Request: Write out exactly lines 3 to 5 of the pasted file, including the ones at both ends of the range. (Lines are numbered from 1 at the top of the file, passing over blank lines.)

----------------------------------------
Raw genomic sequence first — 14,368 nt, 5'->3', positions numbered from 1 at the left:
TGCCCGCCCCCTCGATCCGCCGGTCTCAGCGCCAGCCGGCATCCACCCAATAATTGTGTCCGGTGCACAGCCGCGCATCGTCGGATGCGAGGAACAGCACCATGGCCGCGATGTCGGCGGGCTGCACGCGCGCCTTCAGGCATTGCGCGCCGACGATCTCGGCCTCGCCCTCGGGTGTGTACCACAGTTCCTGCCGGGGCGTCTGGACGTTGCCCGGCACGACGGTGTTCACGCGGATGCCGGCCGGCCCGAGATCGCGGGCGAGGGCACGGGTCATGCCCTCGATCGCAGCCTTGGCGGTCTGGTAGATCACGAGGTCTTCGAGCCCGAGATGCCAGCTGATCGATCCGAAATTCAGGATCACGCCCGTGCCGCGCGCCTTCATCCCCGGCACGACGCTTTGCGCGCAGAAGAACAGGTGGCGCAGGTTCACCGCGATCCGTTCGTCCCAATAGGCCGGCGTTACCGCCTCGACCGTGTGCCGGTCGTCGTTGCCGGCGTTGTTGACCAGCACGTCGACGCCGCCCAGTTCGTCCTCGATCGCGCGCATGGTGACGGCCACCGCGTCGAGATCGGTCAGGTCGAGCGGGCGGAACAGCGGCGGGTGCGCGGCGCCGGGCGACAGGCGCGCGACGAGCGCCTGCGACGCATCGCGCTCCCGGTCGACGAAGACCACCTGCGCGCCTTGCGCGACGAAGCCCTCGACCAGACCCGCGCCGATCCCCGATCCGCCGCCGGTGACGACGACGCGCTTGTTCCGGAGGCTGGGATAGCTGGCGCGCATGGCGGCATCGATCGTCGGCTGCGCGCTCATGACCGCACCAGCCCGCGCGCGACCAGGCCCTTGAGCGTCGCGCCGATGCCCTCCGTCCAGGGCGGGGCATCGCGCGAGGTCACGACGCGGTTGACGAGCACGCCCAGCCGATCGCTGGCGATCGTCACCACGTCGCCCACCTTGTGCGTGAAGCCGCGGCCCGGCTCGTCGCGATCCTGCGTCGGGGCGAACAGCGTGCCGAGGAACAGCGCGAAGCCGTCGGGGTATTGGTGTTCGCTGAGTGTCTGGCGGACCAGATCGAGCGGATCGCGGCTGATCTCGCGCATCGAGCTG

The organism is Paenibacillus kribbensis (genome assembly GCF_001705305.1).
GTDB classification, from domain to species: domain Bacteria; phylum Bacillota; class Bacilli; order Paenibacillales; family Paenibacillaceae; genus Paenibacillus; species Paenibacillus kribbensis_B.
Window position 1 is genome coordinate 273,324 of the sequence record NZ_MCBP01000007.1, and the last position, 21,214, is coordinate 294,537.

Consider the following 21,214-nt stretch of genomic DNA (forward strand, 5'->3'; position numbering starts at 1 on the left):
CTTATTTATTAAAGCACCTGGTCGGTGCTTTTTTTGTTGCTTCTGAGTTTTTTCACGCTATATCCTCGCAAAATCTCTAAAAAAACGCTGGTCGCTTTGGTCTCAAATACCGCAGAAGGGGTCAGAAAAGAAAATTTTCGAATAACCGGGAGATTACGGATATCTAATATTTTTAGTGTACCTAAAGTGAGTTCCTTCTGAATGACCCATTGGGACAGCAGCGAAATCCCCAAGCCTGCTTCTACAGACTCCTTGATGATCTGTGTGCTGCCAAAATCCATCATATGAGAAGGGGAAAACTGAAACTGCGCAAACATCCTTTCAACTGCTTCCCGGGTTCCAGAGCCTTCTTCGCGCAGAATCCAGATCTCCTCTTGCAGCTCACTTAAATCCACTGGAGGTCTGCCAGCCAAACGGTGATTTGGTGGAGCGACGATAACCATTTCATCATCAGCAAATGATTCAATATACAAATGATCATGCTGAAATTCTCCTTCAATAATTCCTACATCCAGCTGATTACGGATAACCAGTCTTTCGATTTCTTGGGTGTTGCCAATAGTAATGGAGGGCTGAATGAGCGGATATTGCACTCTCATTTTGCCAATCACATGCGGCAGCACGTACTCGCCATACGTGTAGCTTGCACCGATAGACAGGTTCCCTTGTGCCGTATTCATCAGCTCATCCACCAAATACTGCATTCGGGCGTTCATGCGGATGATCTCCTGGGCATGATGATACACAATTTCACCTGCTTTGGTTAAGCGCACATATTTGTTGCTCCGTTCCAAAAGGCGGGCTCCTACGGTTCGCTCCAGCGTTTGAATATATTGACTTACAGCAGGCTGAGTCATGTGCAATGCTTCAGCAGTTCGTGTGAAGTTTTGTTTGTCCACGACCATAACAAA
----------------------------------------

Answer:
The organism is Paenibacillus kribbensis (genome assembly GCF_001705305.1).
GTDB classification, from domain to species: domain Bacteria; phylum Bacillota; class Bacilli; order Paenibacillales; family Paenibacillaceae; genus Paenibacillus; species Paenibacillus kribbensis_B.
Window position 1 is genome coordinate 273,324 of the sequence record NZ_MCBP01000007.1, and the last position, 21,214, is coordinate 294,537.